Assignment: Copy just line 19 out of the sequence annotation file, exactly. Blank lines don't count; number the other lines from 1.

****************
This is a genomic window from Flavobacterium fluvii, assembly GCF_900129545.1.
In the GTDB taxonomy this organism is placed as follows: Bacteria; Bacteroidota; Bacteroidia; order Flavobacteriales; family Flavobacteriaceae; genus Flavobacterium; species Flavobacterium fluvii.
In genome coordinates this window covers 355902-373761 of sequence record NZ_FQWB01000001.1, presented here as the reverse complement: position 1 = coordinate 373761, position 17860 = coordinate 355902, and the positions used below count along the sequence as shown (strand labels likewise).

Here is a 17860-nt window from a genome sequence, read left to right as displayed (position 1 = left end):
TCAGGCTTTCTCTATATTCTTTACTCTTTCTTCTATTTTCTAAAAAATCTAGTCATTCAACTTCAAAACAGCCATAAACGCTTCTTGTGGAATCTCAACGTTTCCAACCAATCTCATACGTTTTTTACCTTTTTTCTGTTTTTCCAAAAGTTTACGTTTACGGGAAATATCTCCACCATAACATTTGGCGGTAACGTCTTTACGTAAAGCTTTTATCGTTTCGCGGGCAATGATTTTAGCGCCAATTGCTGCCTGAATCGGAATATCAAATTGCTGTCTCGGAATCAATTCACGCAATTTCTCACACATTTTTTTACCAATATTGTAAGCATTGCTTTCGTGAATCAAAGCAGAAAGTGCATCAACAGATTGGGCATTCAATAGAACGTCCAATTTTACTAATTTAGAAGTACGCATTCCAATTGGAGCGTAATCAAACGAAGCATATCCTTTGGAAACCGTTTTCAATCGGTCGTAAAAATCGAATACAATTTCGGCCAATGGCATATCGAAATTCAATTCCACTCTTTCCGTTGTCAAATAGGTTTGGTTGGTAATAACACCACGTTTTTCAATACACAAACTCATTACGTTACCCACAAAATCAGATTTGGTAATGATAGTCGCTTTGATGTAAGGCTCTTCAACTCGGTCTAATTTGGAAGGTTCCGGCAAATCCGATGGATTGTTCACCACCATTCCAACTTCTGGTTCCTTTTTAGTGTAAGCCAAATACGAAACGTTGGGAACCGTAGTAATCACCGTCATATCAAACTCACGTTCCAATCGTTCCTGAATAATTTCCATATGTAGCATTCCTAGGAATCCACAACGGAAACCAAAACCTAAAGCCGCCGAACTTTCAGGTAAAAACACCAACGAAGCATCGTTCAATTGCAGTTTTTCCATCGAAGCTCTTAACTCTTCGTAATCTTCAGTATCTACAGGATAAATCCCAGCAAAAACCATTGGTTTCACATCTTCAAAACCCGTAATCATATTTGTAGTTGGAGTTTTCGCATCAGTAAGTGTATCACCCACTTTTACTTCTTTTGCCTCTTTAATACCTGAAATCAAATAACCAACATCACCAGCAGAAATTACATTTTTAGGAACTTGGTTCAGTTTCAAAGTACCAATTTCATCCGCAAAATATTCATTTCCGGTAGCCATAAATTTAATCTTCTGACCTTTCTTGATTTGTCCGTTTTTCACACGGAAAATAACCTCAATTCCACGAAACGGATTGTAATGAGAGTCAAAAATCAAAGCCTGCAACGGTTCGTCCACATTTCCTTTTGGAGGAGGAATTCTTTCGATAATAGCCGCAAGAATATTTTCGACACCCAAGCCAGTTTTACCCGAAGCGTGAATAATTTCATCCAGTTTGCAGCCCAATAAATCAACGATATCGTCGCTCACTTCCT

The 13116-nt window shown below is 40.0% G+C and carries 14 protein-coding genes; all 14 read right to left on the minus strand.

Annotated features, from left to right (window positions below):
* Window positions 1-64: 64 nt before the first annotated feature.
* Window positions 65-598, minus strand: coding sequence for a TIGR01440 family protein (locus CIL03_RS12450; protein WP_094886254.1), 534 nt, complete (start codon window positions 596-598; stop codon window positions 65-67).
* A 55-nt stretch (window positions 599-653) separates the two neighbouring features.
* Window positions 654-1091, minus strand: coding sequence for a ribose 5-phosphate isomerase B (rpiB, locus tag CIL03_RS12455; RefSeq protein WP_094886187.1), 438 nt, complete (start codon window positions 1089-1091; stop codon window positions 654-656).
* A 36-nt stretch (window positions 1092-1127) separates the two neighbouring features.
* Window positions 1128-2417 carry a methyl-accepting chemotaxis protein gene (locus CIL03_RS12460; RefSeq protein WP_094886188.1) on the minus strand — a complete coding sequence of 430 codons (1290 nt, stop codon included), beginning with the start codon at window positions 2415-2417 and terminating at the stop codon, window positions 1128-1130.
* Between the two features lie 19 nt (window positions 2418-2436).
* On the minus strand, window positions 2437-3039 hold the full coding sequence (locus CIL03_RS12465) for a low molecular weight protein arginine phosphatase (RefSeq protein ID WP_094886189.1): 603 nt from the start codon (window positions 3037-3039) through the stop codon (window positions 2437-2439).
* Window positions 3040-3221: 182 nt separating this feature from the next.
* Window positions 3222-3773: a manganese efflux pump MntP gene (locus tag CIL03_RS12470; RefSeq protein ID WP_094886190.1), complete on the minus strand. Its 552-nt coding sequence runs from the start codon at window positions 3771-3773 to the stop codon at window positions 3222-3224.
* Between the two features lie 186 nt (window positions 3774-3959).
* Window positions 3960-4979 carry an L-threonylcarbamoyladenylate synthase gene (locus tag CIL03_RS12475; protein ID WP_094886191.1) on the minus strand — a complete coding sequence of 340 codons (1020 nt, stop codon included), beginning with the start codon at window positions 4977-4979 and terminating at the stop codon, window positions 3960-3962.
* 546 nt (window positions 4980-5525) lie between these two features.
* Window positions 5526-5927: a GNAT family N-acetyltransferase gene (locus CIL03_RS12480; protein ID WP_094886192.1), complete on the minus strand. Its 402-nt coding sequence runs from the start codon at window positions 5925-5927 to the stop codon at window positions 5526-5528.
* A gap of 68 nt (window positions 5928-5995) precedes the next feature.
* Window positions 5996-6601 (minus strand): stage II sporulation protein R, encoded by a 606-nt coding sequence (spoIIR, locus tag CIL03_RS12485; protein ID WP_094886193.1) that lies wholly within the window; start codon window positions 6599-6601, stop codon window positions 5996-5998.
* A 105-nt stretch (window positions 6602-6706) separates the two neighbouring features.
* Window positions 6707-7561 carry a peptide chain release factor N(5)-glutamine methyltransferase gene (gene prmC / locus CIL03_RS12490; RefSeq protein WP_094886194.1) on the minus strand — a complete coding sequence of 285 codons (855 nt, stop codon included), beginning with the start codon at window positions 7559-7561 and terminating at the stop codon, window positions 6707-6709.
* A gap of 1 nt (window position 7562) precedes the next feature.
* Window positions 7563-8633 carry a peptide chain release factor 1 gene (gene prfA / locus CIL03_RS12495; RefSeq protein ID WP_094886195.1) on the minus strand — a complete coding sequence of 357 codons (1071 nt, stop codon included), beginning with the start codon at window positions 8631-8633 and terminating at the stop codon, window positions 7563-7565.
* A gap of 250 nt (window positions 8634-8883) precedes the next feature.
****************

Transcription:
* Window positions 3960-4979 carry an L-threonylcarbamoyladenylate synthase gene (locus tag CIL03_RS12475; protein ID WP_094886191.1) on the minus strand — a complete coding sequence of 340 codons (1020 nt, stop codon included), beginning with the start codon at window positions 4977-4979 and terminating at the stop codon, window positions 3960-3962.